In 1998 when Germany attempted to push the United Nations General Assembly for a vote on new permanent members, Italy’s ambassador Francesco Fulci managed to scuttle the move, saying his country had an equal right to such a position because “after all Italy too had lost World War II”.
Fulci’s sarcasm is a pointer to the global rivalries that are checkmating attempts at expanding the UN Security Council’s permanent membership from the current five or P5 – China, France, Russia, the UK and US.
Reports in the Indian media that Russia betrayed India are the result of the imagination of misinformed journalists who also lack a basic grasp of geopolitics.
Russia – like most large nations – has few friends in its neighbourhood. If Germany and Japan – both American allies – become permanent members at the Security Council, they are likely to create more headaches for Moscow.
Russia is only protecting its interests as any self-respecting country is entitled to. Those expecting India to be a shoo-in to the UN’s inner sanctum are only delusional. If anyone has betrayed India, it is its own elites, which we will come to in a moment.
On its own, India had a remote chance at permanent membership, but it was lost when it formed the Group of Four or G4 with Japan, Germany and Brazil. These three countries face much stronger opposition around the world than India.
China, for instance, is paranoid about any proposal that allows permanent membership for Japan. Even if it settles its old disputes with India, Beijing cannot overcome the fear of its ancient enemy.
Japan also faces Russian opposition. Again, France, Russia and the US don’t share Germany’s enthusiasm for inclusion. The US continues to be spooked by Japan’s attack on Pearl Harbour.
And the US, UK and France are certainly not keen to see European strength diluted by more Asian, African and South American members.
It gets more complicated at the regional level. In a paper titled ‘The Reform of the Security Council of the United Nations: Why Still an Open Question’ for the Mediterranean Academy of Diplomatic Studies,(https://www.um.edu.mt/__data/assets/pdf_file/0005/194234/Amb._Francesco_Paolo_Fulci_MedAgenda.pdf) ambassador Fulci writes: “In Asia, countries like Pakistan, Indonesia and South Korea are adamantly opposed to a virtual hegemony of India and Japan. In Latin America, Mexico, Argentina and Colombia harbour similar feelings toward Brazil. In Europe, and more broadly in the western group, countries such as Italy, Spain, Canada and Turkey strongly reject the idea of being ‘downgraded’ and marginalised not only vis-à-vis France and the UK, as already happens, but also with respect to Germany.”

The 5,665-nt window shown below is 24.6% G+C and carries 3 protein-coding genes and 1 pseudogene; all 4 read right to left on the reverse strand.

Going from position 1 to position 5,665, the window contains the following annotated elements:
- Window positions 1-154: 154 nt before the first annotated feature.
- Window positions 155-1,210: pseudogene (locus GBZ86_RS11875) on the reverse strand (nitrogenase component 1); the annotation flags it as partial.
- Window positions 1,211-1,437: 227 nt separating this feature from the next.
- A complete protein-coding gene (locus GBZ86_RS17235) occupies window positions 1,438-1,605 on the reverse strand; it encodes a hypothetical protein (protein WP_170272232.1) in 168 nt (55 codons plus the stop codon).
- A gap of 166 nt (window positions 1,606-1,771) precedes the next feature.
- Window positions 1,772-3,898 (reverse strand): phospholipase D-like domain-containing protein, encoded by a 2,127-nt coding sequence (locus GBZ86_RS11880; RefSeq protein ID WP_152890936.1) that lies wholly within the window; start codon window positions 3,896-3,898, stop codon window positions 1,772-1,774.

Beggars Can’t be Choosers
It’s demeaning that economic powerhouses like Germany, Japan and India need to beg for permanent membership. Such shameful supplication is taking place even as these countries are playing prominent roles in bodies such as the G-20, APEC and BRICS, which are more effective at shaping the world’s future.
Any self-respecting Indian would cringe at news that Indian Prime Minister Narendra Modi sought support for India’s permanent membership from such geopolitical heavyweights as Ireland and the UAE. Apart from the fact that India has repeatedly fallen short of the required numbers at the UN, don’t Indian diplomats realise both Ireland and the UAE are close allies of the US? Will Modi beseech Somalia next?
Ramesh Thakur, former UN Assistant Secretary-General, writes (http://thewire.in/2015/09/25/those-who-beg-do-not-deserve-permanent-membership-of-the-security-council-11554/) about India’s amateurish foreign policy in The Wire: “It happens with distressing frequency: the Indian political and foreign service elite loves to get a sound-bite on the matter from every single visiting dignitary, no matter how irrelevant – for this purpose – his or her country may be. And the mainstream media dutifully reports it as an indicator of India’s global standing. In reality, it just confirms to all serious observers of global affairs that at heart India retains a supplicant mentality, except that the begging bowl has changed from requests for financial aid to affirmations of status.”
According to Thakur, a distinctive pathology of Indian foreign policy is that “it is typically aspirational without being programmatic”.
Thakur offers a solution to this geopolitical Gordian Knot: “To begin with, the G4 should refuse to take part in the elections to the non-permanent seats. By participating in the process and taking two-year turns as elected members, they effectively legitimise the Security Council as currently structured. Conversely, the likes of all four of them not serving on the Council for a decade or more would thoroughly delegitimize it.”
The G-4 should then refuse to contribute troops, civilian personnel or funds for UN operations. “They should let others provide the necessary personnel and, since peacekeeping operations are funded by voluntary contributions, they should refuse to volunteer any funds. Where the US has led in showing the effectiveness of purse diplomacy, they should follow,” Thakur says.
Since India has been one of the largest contributors – 180,000 troops since 1950 – and has lost more soldiers (157) in UN operations than any other country, India’s absence will be felt.